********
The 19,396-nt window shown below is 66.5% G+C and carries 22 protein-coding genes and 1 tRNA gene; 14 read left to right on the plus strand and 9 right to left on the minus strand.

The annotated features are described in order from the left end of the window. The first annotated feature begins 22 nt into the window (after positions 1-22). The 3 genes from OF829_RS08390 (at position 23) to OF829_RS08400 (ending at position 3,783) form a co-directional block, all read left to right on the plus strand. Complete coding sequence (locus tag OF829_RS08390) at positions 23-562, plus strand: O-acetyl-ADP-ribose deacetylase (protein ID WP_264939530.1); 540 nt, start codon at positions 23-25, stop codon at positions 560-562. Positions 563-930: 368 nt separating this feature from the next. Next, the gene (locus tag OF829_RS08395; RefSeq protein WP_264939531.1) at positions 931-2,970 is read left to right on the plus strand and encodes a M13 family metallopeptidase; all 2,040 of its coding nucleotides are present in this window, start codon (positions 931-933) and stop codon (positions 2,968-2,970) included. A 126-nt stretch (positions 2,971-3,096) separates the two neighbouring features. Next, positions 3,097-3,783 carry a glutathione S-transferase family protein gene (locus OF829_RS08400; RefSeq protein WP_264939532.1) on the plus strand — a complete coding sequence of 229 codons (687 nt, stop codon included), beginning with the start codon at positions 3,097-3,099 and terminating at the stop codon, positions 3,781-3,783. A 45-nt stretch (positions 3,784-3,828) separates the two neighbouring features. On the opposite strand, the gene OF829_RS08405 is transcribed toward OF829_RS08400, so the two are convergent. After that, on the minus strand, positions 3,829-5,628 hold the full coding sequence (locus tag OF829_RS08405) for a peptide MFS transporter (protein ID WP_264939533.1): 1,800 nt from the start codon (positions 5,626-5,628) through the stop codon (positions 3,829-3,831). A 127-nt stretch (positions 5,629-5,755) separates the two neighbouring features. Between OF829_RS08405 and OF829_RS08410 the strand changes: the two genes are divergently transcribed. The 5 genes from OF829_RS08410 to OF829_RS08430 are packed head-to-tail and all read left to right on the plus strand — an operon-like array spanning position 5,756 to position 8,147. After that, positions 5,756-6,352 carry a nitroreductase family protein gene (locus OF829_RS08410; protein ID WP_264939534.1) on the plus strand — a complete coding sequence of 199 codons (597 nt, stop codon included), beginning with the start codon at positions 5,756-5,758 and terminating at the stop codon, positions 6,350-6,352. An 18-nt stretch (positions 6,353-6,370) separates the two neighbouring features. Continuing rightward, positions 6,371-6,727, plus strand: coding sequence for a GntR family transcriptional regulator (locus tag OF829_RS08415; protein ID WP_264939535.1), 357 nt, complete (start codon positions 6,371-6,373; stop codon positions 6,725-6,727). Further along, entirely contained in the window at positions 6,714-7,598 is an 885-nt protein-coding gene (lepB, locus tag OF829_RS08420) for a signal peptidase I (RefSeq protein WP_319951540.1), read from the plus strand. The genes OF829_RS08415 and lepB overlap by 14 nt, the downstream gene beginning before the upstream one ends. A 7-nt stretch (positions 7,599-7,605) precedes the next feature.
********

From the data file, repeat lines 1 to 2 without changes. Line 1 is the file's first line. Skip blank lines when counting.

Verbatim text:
The 19,396-nt window shown below is 66.5% G+C and carries 22 protein-coding genes and 1 tRNA gene; 14 read left to right on the plus strand and 9 right to left on the minus strand.

The annotated features are described in order from the left end of the window. The first annotated feature begins 22 nt into the window (after positions 1-22). The 3 genes from OF829_RS08390 (at position 23) to OF829_RS08400 (ending at position 3,783) form a co-directional block, all read left to right on the plus strand. Complete coding sequence (locus tag OF829_RS08390) at positions 23-562, plus strand: O-acetyl-ADP-ribose deacetylase (protein ID WP_264939530.1); 540 nt, start codon at positions 23-25, stop codon at positions 560-562. Positions 563-930: 368 nt separating this feature from the next. Next, the gene (locus tag OF829_RS08395; RefSeq protein WP_264939531.1) at positions 931-2,970 is read left to right on the plus strand and encodes a M13 family metallopeptidase; all 2,040 of its coding nucleotides are present in this window, start codon (positions 931-933) and stop codon (positions 2,968-2,970) included. A 126-nt stretch (positions 2,971-3,096) separates the two neighbouring features. Next, positions 3,097-3,783 carry a glutathione S-transferase family protein gene (locus OF829_RS08400; RefSeq protein WP_264939532.1) on the plus strand — a complete coding sequence of 229 codons (687 nt, stop codon included), beginning with the start codon at positions 3,097-3,099 and terminating at the stop codon, positions 3,781-3,783. A 45-nt stretch (positions 3,784-3,828) separates the two neighbouring features. On the opposite strand, the gene OF829_RS08405 is transcribed toward OF829_RS08400, so the two are convergent. After that, on the minus strand, positions 3,829-5,628 hold the full coding sequence (locus tag OF829_RS08405) for a peptide MFS transporter (protein ID WP_264939533.1): 1,800 nt from the start codon (positions 5,626-5,628) through the stop codon (positions 3,829-3,831). A 127-nt stretch (positions 5,629-5,755) separates the two neighbouring features. Between OF829_RS08405 and OF829_RS08410 the strand changes: the two genes are divergently transcribed. The 5 genes from OF829_RS08410 to OF829_RS08430 are packed head-to-tail and all read left to right on the plus strand — an operon-like array spanning position 5,756 to position 8,147. After that, positions 5,756-6,352 carry a nitroreductase family protein gene (locus OF829_RS08410; protein ID WP_264939534.1) on the plus strand — a complete coding sequence of 199 codons (597 nt, stop codon included), beginning with the start codon at positions 5,756-5,758 and terminating at the stop codon, positions 6,350-6,352. An 18-nt stretch (positions 6,353-6,370) separates the two neighbouring features. Continuing rightward, positions 6,371-6,727, plus strand: coding sequence for a GntR family transcriptional regulator (locus tag OF829_RS08415; protein ID WP_264939535.1), 357 nt, complete (start codon positions 6,371-6,373; stop codon positions 6,725-6,727). Further along, entirely contained in the window at positions 6,714-7,598 is an 885-nt protein-coding gene (lepB, locus tag OF829_RS08420) for a signal peptidase I (RefSeq protein WP_319951540.1), read from the plus strand. The genes OF829_RS08415 and lepB overlap by 14 nt, the downstream gene beginning before the upstream one ends. A 7-nt stretch (positions 7,599-7,605) precedes the next feature.